The Times raises the question: Should we put intellectuals in power? The answer is, I suggest: (1) The main criterion for ensuring a successful (or, rather, good) church appointment is to appoint a person of holiness. (2) If they are also an intellectual so much the better. The danger of appointing someone who is not intellectual is that they will not understand the issues, and may end up contradicting themselves. (3) The article seems to have been asking What sort of person is it *pragmatic* to appoint? That is not relevant. It is not always *pragmatic* to appoint someone of… Read more »

choirboyfromhell
Guest
choirboyfromhell

I must agree with Austin on the finer points of the “democratic” process within the ECUSA. And perhaps this GC had it’s “Epiphany Moment” (to use a terribly trendy phrase, sorry but it fit) this last round down in Columbus. B033 is at it’s worse it was compromise; a (once) wonderful hallmark of American politics. At it’s best it is a signal to keep in dialogue with the rest of the world, another (at one time) merit of American diplomacy. Austin’s letter strikes a nerve. As a tenor soloist of a RSCM choir in a very prestigious church in nearby… Read more »

Steven
Guest
Steven

Faithwatch:

I think you make my point for me on both counts. As to the tactics employed by the PB and the PB to be, you agree. As to the things you have to say about the “efforts” taken to respond to WR pre-convention, you merely show them to be what they are–completely ineffectual and pointless. The fact remains, nothing worthwhile (i.e., of any real consequence in terms of actions taken at GC) was done before GC. And the final bit of balderdash issued pleases no one.

Steven

Merseymike
Guest
Merseymike

Could anyone ever be as naive and trusting as Colin Coward.

Face it Colin. Your approach hasn’t worked. Bring on the split!

RMF
Guest
RMF

If the Church of England using “its own methods” which it lauds as being of God cannot arrive at the same protections for real people that other bodies arrive at without making claim to the same fount of goodness than certainly the Church of England is messed up. Speaking charitably of course.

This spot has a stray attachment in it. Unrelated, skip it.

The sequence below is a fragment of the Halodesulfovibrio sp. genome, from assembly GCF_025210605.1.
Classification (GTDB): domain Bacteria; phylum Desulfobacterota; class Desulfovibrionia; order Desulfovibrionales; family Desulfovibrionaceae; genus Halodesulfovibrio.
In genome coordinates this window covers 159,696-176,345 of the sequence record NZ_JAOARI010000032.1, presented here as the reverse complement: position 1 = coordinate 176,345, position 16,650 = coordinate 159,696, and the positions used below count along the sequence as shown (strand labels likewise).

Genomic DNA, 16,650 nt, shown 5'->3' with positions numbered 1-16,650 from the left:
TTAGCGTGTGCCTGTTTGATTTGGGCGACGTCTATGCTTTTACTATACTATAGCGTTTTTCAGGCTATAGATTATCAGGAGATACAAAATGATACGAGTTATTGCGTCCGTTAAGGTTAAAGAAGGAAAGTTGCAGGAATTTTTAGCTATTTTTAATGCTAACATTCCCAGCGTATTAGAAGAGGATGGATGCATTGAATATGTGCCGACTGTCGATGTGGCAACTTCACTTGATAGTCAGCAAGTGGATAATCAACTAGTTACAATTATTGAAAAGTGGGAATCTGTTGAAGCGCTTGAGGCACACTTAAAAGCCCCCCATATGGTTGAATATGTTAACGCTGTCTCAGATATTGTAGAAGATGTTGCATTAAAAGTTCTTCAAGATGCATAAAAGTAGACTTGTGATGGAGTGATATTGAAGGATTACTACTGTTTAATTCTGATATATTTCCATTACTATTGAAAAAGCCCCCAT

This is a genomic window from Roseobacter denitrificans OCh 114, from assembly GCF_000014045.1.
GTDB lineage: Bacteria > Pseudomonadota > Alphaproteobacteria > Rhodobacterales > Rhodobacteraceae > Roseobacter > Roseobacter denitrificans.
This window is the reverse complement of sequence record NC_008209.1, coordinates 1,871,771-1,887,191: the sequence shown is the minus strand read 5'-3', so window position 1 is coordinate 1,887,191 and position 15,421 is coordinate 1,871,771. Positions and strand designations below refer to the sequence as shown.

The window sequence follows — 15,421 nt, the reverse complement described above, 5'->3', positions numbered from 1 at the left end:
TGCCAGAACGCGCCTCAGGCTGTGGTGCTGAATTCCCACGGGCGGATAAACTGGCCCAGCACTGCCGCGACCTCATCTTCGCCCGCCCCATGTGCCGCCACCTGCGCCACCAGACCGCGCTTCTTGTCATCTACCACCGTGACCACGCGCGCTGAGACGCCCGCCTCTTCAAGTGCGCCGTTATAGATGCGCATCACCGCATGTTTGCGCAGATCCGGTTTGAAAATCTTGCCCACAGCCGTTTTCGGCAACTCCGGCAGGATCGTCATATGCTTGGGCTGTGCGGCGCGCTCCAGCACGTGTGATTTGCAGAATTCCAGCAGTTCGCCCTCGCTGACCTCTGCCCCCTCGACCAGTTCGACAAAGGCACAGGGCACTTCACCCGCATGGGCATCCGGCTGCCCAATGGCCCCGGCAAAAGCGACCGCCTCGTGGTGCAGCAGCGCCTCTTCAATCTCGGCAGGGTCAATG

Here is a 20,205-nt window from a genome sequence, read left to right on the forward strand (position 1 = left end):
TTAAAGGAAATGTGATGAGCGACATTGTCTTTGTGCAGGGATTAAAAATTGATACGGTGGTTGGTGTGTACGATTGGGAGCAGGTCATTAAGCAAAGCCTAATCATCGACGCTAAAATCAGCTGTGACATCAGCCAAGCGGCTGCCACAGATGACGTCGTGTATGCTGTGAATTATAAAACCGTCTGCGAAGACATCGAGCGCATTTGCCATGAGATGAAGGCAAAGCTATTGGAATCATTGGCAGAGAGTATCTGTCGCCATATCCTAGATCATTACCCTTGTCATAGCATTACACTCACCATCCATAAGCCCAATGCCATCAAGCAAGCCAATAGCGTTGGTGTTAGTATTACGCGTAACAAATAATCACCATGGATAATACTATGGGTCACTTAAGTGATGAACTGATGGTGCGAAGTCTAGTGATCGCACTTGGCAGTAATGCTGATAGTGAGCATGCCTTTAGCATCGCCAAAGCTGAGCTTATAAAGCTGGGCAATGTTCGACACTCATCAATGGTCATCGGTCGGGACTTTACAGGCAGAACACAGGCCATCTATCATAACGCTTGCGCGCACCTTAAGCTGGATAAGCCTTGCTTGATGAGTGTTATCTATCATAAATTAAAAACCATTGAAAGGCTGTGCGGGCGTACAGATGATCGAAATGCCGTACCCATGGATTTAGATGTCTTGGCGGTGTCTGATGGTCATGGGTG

LurenceRoberts
Guest
LurenceRoberts

Thanks for this’choirboifromhell’. Another perspective, and thoughtful and compassionate.
You know whereof you speak, and that is the thing.
I defo need this corrective voice, as I can go over into blame and blaming. You are generous.

Alan Marsh
Guest
Alan Marsh

Colin Coward, thank you for your posting. All you say is accurate. The debate will not be advanced by personal attacks on Dr Williams but by reasoned argument, which has been sadly lacking in a number of commentators recently who have set about condemning him.

Fr Brian
Guest
Fr Brian

I think the major problem with the liberal wing of the church is that it has confused liberalism with passiveness in some quaters. But I believe the whole thing lies in the history of the Church Of England in that it is always trying to square a circle. I.E reconcile Protestantism with catholicism. That said one wonders why writers such as Don Cupitt and Mr Hampson don’t join the Unitarian church. The Unitarian church combines tradition with liberalism and in all but name is very simialar to liberal Anglicanism. The reason people don’t join Unitarianism is I believe down to… Read more »